Yesterday Guyana observed the 182nd Anniversary of the end of chattel slavery in the Anglophone Caribbean. Because of the Covid19 pandemic, the usual observances were muted; many organizations confined their activities to virtual platforms. Nevertheless, the significance of the day was not lost on the masses of Guyanese who offered their reflections wherever they could. It is a testimony to the growing consciousness of the importance of Emancipation to Guyanese independence; that it is not a moment but an ongoing process.
This anniversary comes in the midst of a global movement for racial justice which was triggered by the murder of George Floyd in the USA. That incident and the movement it spawned are a brutal reminder that the promise of emancipation is still to be fully attained. The world is still to come to grips with the equal value of the lives of the descendants of the formerly enslaved. Here in Guyana, while we have made tremendous strides in that regard, we are still far behind when it comes to recognizing the profundity of slavery.
How many times have we not heard Guyanese dismiss slavery as a thing of the past that should be forgotten? It is that simplistic sentiment that stands in the way of a more cohesive Guyana. If we silence our history, we open the door to a grave distortion of our collective identity which inevitably flows from that history. Slavery was particular to African Guyanese, but its effects have shaped the experiences of all ethnic groups. Further, emancipation meant freedom not only for African Guyanese, but it meant that those groups who arrived in the colony after 1838 did so not as enslaved people.
It is undeniable, then, that Emancipation is perhaps the most important stop sign in our independence journey. As Guyana continues its experiment od a joint nationhood, it could draw strength from the emancipation example. The example of persistent resistance—never giving up, always fighting back against injustice. The example of overcoming against great odds; the often-muted narrative of emancipation. The example of thinking beyond chains of bondage—the source of the historic village movement. The example of love—the love that was necessary to repel the urges for bitterness.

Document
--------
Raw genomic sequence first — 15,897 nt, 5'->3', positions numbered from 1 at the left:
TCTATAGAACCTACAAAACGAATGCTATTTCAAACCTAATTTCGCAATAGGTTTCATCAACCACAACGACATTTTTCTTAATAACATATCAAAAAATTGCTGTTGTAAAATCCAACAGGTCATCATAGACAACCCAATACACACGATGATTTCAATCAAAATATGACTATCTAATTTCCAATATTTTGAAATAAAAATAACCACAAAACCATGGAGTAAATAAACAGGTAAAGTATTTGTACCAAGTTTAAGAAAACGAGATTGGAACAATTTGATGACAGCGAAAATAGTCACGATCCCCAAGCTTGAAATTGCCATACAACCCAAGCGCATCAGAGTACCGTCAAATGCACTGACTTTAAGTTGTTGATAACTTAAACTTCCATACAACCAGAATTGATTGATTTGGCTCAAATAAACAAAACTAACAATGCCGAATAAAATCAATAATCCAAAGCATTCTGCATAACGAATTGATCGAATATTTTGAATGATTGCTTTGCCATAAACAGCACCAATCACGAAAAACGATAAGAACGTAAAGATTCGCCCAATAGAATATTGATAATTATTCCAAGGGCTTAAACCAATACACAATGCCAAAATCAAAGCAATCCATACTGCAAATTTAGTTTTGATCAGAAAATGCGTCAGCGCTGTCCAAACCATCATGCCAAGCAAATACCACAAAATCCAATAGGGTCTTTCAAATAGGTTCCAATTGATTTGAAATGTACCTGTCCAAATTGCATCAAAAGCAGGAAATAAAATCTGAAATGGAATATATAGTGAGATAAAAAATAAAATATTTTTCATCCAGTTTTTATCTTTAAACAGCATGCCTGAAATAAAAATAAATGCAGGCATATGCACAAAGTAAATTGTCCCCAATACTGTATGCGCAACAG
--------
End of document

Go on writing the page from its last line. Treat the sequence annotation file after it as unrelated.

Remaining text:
Emancipation is a reminder that Black lives matter. Those words are more than just an empty slogan. They are an affirmation that seeks to highlight the continued inhumanity towards Black people. The ask the question—what it is to be an equal human being? Those who seek to amend the affirmation to a baseless universal slogan, are justifying the inequities that gave rise to the need for it in the first place. Black Lives Matter is an emancipatory doctrine emanating from the bowels of Black alienation and aimed at a world which is still to slow to acknowledge its sloth when it comes to racial equality.
We observe this year’s anniversary in the midst of an ongoing electoral impasse with ethnic and racial undertone. In the last four months, race relations have deteriorated considerably. One just has to peruse social media to get a feel for this development. The ugly words and images remind us of bygone days. The assault on Blackness, in particular, has sunk to new lows. It would take an intentional campaign of reconciliation to repair the damage.
Finally, as we remember those who made Emancipation possible, let us do so with an appreciation for the odds they were up against. They are the heroes and heroines of Emancipation—the living ancestors. May their spirits continue to inspire us to be better than we are.